State attorneys general: No citizenship question on census
NEW YORK (AP) — A coalition of state attorneys general on Monday urged the U.S. Department of Commerce to not add a question about citizenship to the 2020 census, saying it could lower participation among immigrants and cause a population undercount.
New York Attorney General Eric Schneiderman, Massachusetts Attorney General Maura Healey and California Attorney General Xavier Becerra led a letter sent to Commerce Secretary Wilbur Ross.
The letter said they were opposing a request by the U.S. Department of Justice to add the question, and that it would chill “participation in the 2020 census by noncitizens and naturalized citizens alike” over fears about confidentiality and possible data-sharing.
Diminished participation would be detrimental to states, the letter said, because it would impact a range of outcomes, from political representation in Congress to federal funding of programs used by the states.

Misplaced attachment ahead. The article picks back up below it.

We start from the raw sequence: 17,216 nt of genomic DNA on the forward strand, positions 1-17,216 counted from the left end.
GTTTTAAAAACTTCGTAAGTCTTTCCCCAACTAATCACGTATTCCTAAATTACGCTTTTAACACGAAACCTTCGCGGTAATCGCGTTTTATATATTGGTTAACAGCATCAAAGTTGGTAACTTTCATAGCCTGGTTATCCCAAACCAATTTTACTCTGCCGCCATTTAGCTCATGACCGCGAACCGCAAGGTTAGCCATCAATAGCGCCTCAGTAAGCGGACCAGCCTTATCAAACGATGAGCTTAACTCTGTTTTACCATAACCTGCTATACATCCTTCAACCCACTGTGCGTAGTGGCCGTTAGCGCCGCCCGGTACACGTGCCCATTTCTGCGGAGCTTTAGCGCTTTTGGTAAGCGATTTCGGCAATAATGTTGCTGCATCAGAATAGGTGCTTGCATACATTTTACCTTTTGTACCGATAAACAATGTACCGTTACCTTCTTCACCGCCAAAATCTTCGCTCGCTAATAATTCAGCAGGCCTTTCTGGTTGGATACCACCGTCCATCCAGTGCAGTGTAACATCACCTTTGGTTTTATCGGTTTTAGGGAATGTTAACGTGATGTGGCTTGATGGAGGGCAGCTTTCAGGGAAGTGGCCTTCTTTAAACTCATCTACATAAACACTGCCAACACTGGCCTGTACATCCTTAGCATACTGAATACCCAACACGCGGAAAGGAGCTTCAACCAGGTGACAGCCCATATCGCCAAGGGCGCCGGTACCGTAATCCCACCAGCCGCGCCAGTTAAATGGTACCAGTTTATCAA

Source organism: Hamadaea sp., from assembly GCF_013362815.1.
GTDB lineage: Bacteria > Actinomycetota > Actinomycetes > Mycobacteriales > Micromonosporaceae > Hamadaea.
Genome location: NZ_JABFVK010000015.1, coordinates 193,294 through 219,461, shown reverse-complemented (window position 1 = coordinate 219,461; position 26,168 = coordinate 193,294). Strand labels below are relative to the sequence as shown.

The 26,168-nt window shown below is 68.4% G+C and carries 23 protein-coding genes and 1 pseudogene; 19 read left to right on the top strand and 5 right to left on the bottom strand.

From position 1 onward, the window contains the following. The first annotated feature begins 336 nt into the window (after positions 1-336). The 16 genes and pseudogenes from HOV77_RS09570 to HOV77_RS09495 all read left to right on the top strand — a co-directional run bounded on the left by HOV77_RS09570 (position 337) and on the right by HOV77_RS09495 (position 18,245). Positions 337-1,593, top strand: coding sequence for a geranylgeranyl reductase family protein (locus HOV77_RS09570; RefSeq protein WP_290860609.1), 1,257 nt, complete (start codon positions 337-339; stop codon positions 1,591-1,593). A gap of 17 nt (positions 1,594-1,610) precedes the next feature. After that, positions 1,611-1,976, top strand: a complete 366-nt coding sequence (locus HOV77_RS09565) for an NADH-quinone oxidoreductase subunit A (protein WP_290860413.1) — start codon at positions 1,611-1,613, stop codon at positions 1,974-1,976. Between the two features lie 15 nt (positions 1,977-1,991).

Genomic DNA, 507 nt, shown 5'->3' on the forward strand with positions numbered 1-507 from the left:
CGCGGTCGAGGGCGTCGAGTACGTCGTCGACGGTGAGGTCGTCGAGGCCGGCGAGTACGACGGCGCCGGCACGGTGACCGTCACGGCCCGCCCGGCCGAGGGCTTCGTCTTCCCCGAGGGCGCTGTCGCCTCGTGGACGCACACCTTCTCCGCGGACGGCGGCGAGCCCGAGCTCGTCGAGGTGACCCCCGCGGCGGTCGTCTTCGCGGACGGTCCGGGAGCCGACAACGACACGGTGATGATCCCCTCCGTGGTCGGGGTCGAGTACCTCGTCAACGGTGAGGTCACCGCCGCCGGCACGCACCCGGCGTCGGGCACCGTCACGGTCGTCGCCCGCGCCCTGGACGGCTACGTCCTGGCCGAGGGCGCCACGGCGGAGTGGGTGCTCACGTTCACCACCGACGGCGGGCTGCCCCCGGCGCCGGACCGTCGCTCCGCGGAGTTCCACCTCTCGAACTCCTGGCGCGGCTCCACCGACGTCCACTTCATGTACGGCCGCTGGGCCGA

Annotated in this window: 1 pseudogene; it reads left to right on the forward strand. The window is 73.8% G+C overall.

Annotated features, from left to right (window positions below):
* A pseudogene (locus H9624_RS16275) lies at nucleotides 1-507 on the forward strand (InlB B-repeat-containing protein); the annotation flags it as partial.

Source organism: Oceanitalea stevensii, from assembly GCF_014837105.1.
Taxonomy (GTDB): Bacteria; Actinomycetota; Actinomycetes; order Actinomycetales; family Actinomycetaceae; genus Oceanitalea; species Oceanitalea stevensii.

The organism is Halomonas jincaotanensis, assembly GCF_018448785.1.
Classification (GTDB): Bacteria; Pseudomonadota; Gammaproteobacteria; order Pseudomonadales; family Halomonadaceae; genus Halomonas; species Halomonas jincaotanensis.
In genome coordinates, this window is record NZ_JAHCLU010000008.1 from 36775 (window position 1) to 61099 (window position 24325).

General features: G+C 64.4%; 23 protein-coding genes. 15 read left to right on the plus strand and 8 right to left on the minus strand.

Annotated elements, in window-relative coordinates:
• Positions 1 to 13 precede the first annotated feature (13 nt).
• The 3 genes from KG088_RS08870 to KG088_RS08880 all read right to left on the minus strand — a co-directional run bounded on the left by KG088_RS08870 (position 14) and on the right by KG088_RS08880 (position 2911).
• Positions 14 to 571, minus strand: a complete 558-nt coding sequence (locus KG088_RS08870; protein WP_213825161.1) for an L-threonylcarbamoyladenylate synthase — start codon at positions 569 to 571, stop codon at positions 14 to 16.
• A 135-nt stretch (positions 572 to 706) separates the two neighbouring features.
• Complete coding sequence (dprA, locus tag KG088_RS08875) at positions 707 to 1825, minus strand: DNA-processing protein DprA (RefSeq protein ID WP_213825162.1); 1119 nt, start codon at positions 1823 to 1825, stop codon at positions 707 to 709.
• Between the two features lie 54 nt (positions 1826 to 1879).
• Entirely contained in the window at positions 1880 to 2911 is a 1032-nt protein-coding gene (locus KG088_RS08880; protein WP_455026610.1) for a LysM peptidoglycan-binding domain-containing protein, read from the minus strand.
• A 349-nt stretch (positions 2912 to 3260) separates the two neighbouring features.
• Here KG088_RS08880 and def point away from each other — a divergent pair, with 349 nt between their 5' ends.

There was no immediate comment from the Commerce Department.
The U.S. Census Bureau is obligated to carry out an “actual enumeration,” the letter said.
“Including a question on the 2020 Census that would manipulate the count by scaring people away from being counted — causing grave harm to the states and our residents — is inconsistent with those obligations,” the officials wrote.
They were joined by Connecticut, Delaware, the District of Columbia, Hawaii, Illinois, Iowa, Maine, Maryland, Mississippi, New Jersey, New Mexico, Oregon, Pennsylvania, Rhode Island, Vermont and Washington. The governor of Colorado also signed on.